Over the years, public health messages have laid more emphasis on the importance of diet and physical activities. Now, the sleep-deprived public is learning (the hard way) that sleep is a critical third pillar of a healthy lifestyle. Increasingly, scientists have come with findings proving that your sleeping pattern throughout adulthood, is a contributory factor in how healthy you stay into your golden years. Also, adequate hours of high quality, uninterrupted sleep is just as, if not, more important to your health and fitness than all of the hours put into workouts and nutrition.
Startlingly, two thirds of adults fail to get the recommended eight hours of sleep. These poor sleep habits are trickling down to the next generation: 45% of teens don’t sleep the recommended nine hours on school nights, leading 25% of them reportedly falls asleep in class at least once a week, according to a National Sleep Foundation survey. Nearly 40% of adults have nodded off unintentionally during the day in the past month, and 5% have done so while driving. Funny as it sounds, we stubbornly refuse to sleep during the day even when we feel drowsy because we motivated by our favorite #hustlelife Instagram Influencer. Most persons are of the opinion that sleep is for the lazy or weak, and we are proud to say we slept for shorter hours, trying to show how busy we could get. Despite what your influencer has to say, sleep is nature’s greatest enhancer of physical and cognitive health and performance.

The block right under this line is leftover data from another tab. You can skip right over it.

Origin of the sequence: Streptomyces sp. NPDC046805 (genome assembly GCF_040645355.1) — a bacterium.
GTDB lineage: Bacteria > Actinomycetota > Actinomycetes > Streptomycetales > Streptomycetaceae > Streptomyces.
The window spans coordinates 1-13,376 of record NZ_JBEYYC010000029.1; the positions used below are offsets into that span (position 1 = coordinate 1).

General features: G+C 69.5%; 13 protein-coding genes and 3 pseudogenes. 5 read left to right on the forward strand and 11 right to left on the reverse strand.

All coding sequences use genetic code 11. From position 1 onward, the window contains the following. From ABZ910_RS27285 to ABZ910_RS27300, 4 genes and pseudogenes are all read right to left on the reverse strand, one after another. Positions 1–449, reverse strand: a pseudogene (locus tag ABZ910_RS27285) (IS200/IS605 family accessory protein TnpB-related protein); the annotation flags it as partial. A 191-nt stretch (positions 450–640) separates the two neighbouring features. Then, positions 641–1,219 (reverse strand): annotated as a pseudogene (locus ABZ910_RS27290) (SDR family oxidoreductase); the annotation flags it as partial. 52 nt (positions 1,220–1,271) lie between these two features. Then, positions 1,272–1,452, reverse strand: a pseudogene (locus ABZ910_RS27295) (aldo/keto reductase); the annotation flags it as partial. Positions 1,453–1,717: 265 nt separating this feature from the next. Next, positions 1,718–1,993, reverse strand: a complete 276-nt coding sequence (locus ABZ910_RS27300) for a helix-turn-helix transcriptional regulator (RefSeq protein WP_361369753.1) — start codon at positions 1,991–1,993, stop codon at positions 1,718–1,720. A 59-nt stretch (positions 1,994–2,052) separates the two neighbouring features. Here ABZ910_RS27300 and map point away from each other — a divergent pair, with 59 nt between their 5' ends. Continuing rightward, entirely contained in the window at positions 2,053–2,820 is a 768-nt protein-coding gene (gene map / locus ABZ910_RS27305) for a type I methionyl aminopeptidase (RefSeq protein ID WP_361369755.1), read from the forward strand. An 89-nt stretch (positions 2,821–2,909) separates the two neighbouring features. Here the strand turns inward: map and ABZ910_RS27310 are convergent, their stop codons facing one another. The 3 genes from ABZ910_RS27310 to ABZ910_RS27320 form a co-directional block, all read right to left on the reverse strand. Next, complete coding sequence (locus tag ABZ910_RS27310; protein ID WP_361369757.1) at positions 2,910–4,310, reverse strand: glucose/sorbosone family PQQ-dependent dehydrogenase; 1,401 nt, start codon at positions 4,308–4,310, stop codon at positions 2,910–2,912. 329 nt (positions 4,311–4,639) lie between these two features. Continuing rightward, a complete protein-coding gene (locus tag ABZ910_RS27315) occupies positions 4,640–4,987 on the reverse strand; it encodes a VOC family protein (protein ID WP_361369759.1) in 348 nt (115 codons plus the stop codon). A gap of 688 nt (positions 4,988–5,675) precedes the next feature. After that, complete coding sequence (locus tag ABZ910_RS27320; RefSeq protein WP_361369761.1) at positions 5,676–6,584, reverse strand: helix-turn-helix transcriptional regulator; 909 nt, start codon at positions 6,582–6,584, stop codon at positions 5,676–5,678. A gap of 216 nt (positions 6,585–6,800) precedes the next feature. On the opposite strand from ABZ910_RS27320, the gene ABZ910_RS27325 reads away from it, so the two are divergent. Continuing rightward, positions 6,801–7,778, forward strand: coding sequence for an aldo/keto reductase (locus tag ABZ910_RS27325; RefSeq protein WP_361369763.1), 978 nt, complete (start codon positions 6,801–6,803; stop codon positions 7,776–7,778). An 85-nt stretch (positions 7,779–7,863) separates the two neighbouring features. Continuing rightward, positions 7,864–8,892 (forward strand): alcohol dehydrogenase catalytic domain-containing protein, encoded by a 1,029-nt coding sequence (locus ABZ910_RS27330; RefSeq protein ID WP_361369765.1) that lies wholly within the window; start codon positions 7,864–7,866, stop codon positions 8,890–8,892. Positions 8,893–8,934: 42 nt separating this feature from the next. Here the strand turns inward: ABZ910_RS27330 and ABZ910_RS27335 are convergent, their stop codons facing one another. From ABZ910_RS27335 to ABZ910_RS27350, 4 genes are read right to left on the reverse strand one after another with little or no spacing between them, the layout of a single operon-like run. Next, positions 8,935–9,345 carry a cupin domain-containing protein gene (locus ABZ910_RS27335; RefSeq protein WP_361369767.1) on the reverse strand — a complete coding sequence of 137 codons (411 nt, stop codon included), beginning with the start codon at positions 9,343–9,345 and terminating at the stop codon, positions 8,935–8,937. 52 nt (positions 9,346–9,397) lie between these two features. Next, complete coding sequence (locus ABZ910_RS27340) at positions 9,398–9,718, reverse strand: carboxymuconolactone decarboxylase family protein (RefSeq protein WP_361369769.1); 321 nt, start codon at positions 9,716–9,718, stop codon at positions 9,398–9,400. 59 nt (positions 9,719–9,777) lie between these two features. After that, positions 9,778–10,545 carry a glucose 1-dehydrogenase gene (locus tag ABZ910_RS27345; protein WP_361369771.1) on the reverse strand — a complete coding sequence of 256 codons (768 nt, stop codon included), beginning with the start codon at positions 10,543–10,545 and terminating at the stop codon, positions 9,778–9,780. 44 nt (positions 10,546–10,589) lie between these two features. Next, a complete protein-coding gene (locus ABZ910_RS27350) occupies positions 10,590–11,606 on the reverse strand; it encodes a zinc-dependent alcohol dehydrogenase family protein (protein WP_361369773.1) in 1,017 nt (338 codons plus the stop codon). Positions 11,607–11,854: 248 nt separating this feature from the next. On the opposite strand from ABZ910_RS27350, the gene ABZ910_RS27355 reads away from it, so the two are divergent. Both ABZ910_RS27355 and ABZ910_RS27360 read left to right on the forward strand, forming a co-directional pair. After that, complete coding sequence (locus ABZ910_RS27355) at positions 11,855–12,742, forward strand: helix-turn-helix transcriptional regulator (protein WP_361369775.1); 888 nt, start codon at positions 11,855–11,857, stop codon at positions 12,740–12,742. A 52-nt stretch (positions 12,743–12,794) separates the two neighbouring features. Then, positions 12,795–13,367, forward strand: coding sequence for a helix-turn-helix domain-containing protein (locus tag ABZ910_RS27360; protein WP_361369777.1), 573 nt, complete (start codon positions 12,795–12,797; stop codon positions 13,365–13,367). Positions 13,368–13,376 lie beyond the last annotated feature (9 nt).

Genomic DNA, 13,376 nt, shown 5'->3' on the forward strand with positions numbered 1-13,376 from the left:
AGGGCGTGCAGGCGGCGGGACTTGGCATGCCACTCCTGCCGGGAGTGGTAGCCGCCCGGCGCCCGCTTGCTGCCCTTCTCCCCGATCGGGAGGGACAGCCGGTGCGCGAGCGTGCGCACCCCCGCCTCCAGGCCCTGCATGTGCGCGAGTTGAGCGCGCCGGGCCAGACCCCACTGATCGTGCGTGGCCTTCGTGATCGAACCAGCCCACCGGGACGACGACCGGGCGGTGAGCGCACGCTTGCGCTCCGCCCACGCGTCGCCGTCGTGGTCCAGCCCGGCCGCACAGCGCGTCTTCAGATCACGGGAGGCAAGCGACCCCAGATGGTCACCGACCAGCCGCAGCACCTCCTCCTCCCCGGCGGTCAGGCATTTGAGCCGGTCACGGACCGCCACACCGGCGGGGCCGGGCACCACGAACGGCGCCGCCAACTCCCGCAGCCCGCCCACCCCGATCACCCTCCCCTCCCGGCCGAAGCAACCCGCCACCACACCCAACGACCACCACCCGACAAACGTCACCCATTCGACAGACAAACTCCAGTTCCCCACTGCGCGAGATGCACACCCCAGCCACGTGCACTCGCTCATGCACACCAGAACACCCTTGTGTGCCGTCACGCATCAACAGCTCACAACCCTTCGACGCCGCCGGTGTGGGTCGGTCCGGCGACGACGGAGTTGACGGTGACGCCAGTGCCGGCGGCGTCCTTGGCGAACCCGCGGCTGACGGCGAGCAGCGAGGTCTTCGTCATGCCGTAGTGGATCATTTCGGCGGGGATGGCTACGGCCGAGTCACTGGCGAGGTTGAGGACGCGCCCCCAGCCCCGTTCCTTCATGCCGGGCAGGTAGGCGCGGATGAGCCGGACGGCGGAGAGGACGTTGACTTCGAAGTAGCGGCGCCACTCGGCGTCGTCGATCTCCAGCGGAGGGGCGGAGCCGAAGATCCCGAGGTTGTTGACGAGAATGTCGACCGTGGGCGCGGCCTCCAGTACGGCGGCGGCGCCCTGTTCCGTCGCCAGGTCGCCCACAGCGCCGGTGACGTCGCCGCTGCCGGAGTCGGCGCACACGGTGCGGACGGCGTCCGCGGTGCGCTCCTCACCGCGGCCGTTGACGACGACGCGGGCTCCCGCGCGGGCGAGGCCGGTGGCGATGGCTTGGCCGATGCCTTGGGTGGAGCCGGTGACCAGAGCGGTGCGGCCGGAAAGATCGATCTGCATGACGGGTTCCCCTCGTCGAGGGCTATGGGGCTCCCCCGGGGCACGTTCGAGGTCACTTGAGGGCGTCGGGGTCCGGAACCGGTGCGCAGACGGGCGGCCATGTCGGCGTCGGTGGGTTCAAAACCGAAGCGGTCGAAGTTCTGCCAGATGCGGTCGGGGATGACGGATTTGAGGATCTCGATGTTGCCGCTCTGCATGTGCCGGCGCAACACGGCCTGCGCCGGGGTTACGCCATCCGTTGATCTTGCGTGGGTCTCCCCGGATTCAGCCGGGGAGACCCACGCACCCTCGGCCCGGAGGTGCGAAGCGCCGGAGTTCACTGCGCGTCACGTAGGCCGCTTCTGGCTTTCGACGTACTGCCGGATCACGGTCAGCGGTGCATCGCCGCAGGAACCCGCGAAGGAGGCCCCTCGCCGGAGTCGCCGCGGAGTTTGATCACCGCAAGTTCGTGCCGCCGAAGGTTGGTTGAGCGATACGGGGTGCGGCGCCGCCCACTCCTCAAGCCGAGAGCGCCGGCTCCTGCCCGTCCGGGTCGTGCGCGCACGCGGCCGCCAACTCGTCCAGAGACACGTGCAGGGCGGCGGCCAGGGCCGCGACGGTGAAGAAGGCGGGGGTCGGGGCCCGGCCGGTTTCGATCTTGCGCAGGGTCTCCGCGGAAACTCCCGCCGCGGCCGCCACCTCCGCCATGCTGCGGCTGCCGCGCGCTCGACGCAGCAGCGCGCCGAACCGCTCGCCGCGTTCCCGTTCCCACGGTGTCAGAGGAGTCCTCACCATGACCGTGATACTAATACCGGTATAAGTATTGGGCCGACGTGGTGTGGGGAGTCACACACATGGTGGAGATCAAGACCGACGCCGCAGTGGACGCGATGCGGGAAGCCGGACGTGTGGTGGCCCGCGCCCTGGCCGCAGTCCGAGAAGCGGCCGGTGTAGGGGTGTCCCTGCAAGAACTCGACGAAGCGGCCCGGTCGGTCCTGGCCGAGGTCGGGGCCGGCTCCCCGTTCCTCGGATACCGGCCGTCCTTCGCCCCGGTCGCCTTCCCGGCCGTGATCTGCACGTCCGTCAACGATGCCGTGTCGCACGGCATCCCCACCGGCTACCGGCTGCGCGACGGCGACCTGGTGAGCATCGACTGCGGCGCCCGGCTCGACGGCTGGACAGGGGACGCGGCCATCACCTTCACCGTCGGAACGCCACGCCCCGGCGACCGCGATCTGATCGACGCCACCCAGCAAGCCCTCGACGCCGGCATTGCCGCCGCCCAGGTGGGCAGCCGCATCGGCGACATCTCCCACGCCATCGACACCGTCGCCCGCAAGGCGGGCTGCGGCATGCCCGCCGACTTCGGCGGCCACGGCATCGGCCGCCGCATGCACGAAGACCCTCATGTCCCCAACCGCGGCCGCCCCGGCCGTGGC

Even more startling is that a lack of sleep is the root cause of diseases crippling our health care system. It weakens the immune system, doubles the risk of cancer, increases one’s risk of diabetes, cardiovascular disease, stroke, obesity and depression. It’s also associated with cognitive decline and Alzheimer’s disease. “The shorter your sleep, the shorter your life” Dr. Matthew Walker.
Sometimes, getting that much sleep can be hard, due to busyness or problems getting to sleep or staying asleep. If you aren’t getting good quality 7 – 8 hours of sleep every night, here are the tips we share with that could help.
• During the day, limit optional sitting. (Take it one step further by trying to get 10,000 steps per day) or get in some exercise–30-60mins of a challenging activity you enjoy. Eat a wide assortment of fruits and vegetables throughout the day.
• Decrease or eliminate caffeine and alcohol in all forms.
• Create better sleep habits:
Have a consistent sleep schedule
Go to bed early enough to get 7-9 hours of sleep
Take a bath before sleeping to lower your body temperature
Turn off electronics at least an hour prior to bed, use apps like F.lux if you need to do some work close to bedtime
Getting a good night’s sleep may not sound revolutionary, but given the risks of being chronically sleep deprived, carving out time for sleep may be the single most important thing you can do for your health today.
“I think I could have been a more effective president if I had slept more while in office.” President Barack Obama
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